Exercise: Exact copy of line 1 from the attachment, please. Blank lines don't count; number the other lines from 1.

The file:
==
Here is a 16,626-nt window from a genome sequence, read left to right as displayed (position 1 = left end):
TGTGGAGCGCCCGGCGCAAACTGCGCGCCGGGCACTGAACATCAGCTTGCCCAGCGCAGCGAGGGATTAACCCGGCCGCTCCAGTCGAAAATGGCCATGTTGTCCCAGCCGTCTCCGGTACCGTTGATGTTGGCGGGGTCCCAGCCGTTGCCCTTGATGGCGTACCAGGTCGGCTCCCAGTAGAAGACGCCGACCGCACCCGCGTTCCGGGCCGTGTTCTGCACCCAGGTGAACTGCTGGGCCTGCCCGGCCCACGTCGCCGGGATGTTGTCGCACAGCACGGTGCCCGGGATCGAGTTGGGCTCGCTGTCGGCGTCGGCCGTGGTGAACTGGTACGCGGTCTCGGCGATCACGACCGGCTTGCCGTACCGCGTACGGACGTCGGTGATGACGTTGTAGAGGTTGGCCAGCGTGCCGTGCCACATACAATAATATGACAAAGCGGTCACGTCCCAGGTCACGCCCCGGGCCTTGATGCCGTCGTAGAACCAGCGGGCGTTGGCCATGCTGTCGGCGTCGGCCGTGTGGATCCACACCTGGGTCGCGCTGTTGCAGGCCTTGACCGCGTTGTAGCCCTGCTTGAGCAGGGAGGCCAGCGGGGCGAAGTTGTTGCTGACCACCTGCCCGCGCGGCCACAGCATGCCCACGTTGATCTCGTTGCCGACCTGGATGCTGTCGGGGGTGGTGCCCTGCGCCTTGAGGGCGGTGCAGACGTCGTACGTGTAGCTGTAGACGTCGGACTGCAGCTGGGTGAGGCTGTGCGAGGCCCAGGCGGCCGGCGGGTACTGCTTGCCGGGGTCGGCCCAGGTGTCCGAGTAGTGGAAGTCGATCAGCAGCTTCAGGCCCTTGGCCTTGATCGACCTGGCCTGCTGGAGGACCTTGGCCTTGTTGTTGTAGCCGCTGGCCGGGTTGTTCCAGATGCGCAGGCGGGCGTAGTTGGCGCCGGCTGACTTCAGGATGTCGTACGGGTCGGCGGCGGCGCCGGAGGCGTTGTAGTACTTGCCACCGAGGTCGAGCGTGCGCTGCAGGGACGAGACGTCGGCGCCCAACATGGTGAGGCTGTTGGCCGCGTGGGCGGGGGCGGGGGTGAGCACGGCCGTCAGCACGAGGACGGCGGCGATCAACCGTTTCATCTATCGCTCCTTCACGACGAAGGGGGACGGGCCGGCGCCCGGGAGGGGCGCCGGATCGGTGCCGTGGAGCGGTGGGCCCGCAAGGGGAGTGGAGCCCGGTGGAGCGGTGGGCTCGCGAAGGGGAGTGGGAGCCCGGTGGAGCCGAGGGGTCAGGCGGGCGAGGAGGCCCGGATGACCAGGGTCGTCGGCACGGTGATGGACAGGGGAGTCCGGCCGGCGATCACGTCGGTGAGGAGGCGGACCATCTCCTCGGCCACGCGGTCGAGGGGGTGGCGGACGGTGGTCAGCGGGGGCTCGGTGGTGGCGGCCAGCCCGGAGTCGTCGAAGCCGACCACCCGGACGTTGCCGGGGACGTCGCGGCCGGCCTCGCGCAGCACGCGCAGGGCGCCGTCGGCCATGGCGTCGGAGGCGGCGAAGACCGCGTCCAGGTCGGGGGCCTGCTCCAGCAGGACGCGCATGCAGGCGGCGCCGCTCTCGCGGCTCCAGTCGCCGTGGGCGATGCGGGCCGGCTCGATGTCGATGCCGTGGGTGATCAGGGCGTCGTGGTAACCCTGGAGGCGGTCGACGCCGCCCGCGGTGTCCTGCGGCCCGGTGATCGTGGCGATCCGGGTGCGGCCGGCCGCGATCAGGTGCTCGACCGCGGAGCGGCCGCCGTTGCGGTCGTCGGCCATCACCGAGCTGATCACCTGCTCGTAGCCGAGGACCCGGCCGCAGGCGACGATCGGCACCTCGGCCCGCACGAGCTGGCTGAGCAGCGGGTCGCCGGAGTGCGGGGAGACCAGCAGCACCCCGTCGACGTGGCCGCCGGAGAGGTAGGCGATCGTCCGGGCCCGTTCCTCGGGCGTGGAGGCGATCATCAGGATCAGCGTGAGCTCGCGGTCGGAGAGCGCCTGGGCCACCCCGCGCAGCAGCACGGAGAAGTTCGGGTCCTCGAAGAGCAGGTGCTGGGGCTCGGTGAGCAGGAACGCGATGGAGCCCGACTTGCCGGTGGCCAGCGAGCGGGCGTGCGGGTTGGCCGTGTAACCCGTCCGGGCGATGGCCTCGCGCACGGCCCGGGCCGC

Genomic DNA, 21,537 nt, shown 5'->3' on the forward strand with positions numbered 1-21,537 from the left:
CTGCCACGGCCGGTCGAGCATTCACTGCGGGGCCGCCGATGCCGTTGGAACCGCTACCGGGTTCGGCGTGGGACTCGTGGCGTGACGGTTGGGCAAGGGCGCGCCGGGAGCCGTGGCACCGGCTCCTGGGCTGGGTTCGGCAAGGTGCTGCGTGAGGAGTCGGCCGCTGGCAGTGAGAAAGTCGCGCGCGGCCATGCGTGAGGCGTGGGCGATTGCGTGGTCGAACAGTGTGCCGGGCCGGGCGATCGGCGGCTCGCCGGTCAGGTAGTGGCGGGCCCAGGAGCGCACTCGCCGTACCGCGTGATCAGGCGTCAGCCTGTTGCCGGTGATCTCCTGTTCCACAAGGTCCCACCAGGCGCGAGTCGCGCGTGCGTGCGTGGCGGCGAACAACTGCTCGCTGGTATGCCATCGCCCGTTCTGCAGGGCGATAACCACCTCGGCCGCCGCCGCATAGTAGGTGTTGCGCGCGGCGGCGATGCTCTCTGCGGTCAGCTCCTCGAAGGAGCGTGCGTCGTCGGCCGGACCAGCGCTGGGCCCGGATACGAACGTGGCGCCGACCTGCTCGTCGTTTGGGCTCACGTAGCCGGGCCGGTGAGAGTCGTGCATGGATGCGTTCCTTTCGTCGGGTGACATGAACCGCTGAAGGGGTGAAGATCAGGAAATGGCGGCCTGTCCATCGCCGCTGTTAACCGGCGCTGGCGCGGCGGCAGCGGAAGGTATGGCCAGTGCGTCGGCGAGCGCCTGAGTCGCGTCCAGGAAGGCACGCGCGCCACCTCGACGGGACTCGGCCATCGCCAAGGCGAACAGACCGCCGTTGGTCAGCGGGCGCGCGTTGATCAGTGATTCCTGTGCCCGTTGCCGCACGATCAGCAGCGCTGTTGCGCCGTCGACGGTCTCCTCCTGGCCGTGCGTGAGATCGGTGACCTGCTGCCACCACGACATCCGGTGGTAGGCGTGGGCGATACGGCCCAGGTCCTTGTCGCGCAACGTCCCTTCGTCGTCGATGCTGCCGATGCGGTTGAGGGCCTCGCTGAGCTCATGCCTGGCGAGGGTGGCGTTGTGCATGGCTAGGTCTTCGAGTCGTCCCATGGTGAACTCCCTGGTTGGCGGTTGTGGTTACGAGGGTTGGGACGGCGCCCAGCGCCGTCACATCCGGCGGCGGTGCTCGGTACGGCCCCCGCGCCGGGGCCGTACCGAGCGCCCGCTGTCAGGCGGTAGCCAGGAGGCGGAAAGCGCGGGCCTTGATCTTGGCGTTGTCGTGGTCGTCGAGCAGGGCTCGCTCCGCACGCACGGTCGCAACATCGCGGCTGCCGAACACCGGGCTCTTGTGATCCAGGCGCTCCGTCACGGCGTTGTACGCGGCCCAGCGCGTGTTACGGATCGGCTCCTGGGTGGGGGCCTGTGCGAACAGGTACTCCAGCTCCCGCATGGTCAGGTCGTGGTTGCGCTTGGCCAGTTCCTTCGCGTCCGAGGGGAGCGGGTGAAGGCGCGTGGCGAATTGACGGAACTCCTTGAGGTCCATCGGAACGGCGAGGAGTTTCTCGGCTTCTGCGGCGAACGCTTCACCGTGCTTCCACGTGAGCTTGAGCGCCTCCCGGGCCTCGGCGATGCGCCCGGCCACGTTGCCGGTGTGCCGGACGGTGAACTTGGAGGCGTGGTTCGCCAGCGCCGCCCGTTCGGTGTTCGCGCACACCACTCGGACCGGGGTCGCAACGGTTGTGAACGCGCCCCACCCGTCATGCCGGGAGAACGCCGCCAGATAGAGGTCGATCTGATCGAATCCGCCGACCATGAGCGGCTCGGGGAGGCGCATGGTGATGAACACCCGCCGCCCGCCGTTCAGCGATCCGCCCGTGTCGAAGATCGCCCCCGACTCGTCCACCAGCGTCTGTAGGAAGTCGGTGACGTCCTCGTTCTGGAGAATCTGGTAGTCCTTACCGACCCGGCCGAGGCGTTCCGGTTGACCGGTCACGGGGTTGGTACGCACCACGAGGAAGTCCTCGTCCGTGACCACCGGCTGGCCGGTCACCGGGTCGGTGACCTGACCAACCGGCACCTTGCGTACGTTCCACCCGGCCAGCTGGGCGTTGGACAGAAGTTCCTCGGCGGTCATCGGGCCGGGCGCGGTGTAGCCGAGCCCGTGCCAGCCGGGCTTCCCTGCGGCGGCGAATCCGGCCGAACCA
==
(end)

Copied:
Here is a 16,626-nt window from a genome sequence, read left to right as displayed (position 1 = left end):